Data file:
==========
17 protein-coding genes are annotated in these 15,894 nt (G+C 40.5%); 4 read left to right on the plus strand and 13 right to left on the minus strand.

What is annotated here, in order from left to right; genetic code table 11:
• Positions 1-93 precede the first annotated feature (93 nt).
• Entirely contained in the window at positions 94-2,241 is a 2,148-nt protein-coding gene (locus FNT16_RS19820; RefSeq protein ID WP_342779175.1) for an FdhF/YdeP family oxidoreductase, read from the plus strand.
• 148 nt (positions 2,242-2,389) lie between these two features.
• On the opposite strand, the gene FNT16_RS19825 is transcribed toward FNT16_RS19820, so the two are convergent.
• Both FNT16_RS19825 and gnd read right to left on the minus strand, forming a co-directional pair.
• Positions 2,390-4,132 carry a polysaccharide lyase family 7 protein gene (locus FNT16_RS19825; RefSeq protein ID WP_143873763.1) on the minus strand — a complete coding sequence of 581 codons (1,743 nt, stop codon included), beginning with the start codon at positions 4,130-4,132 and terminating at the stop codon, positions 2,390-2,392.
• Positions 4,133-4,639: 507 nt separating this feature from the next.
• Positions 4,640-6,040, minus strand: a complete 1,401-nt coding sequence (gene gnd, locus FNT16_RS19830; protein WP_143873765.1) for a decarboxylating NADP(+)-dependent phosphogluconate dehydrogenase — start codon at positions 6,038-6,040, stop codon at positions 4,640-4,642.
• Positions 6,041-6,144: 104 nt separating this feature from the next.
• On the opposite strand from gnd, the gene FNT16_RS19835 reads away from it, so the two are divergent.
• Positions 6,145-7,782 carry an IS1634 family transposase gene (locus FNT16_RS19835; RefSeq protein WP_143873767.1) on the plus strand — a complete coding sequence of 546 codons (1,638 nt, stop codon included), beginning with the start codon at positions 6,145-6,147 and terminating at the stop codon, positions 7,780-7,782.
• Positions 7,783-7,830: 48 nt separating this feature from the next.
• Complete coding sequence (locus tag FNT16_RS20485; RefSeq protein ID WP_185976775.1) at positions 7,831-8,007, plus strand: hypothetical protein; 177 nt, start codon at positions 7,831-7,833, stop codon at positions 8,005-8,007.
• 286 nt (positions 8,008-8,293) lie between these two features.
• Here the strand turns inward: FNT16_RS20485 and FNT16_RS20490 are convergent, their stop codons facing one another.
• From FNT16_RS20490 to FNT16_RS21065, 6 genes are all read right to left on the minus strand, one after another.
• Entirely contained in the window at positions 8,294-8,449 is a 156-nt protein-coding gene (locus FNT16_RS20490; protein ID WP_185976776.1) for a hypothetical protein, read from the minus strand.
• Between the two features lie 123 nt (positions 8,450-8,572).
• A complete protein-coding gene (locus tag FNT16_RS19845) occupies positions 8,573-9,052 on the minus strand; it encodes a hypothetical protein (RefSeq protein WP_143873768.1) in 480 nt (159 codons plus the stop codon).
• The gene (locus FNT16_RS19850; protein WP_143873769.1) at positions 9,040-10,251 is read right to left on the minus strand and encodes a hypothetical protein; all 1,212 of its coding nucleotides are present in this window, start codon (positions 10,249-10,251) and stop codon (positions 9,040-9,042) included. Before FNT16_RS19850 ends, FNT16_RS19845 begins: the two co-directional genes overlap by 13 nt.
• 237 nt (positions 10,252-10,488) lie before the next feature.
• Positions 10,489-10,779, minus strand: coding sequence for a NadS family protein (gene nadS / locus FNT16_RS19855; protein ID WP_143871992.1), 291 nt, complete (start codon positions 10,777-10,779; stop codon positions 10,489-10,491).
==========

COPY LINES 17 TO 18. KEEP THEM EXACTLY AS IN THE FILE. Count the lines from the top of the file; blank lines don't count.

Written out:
• Here the strand turns inward: FNT16_RS20485 and FNT16_RS20490 are convergent, their stop codons facing one another.
• From FNT16_RS20490 to FNT16_RS21065, 6 genes are all read right to left on the minus strand, one after another.